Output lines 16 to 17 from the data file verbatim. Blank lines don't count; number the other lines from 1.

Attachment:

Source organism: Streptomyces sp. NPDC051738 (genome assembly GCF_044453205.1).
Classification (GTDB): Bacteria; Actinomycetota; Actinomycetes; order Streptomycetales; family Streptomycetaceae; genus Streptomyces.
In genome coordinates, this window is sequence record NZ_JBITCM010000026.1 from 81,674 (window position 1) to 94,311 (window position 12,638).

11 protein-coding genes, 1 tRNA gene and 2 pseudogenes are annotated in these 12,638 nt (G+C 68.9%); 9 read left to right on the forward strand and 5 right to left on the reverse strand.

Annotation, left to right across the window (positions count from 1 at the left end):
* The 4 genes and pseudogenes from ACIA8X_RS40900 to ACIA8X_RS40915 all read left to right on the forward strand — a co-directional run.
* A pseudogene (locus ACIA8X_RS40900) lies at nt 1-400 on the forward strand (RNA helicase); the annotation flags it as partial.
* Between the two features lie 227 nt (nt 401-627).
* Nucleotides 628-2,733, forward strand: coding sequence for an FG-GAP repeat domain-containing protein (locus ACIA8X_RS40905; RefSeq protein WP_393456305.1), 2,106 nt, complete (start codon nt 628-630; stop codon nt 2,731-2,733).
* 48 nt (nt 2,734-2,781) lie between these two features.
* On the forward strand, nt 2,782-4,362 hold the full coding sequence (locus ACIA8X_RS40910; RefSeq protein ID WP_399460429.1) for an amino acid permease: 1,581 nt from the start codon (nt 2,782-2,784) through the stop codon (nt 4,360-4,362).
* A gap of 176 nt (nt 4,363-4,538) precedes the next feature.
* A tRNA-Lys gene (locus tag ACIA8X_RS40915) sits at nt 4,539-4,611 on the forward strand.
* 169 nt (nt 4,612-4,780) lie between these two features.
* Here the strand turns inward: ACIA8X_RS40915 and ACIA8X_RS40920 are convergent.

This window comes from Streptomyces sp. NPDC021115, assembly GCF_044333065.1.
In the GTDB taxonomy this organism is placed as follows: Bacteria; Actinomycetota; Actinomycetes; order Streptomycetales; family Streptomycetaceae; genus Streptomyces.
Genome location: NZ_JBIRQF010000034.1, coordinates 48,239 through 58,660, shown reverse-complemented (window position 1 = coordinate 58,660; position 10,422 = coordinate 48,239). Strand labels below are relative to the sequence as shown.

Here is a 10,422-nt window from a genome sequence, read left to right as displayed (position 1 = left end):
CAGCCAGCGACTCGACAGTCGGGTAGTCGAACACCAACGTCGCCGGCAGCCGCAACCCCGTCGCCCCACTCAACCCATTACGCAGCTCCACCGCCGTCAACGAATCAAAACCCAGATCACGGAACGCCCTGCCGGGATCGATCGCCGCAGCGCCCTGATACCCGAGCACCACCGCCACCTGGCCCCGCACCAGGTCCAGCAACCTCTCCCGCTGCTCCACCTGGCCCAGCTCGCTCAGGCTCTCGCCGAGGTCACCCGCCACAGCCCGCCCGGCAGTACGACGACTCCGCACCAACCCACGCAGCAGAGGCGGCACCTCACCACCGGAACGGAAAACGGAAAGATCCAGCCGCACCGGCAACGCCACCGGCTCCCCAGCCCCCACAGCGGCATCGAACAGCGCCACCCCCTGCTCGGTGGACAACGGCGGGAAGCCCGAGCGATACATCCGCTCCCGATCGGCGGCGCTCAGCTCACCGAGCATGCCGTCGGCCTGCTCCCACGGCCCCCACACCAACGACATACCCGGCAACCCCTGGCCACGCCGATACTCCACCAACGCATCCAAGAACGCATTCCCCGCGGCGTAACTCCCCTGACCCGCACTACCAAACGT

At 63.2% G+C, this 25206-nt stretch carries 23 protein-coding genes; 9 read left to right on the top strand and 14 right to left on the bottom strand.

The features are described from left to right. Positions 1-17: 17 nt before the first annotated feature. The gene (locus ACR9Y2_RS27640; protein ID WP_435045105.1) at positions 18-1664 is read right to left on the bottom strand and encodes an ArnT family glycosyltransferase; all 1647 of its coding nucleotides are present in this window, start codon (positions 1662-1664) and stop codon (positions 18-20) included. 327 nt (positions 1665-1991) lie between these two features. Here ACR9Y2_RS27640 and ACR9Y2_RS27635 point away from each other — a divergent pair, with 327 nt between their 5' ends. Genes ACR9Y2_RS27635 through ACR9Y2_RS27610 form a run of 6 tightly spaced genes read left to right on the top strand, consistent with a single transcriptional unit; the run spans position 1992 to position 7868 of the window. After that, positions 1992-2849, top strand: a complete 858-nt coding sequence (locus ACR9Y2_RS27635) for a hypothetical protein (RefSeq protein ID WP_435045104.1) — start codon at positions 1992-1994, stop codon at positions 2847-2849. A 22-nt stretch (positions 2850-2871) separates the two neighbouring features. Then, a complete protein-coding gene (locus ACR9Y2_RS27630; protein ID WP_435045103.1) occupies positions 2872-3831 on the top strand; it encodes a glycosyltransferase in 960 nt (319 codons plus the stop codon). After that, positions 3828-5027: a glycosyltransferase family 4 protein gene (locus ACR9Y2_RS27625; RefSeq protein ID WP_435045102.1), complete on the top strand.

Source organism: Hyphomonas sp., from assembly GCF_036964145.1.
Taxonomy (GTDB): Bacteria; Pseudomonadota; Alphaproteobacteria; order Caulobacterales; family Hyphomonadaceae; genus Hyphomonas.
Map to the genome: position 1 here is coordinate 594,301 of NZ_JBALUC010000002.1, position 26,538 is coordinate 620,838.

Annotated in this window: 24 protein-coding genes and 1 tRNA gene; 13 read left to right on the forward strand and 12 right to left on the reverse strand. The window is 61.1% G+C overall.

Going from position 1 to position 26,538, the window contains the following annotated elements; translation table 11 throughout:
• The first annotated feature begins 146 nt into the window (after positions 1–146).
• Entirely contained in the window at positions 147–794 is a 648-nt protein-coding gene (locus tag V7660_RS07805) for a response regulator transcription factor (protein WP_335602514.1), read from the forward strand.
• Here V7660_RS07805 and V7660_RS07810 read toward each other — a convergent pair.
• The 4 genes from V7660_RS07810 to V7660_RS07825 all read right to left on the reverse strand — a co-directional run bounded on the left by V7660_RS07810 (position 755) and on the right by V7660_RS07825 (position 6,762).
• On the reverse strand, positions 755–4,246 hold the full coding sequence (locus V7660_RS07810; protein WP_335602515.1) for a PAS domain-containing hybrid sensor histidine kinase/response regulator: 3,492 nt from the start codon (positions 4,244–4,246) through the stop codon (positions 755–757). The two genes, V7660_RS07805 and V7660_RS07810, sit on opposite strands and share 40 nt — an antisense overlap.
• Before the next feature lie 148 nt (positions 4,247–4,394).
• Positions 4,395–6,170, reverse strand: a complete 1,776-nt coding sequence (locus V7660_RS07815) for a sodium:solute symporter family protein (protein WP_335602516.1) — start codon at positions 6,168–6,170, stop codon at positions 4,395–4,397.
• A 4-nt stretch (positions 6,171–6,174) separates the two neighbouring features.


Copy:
This window comes from Streptomyces sp. NPDC021115, assembly GCF_044333065.1.
In the GTDB taxonomy this organism is placed as follows: Bacteria; Actinomycetota; Actinomycetes; order Streptomycetales; family Streptomycetaceae; genus Streptomyces.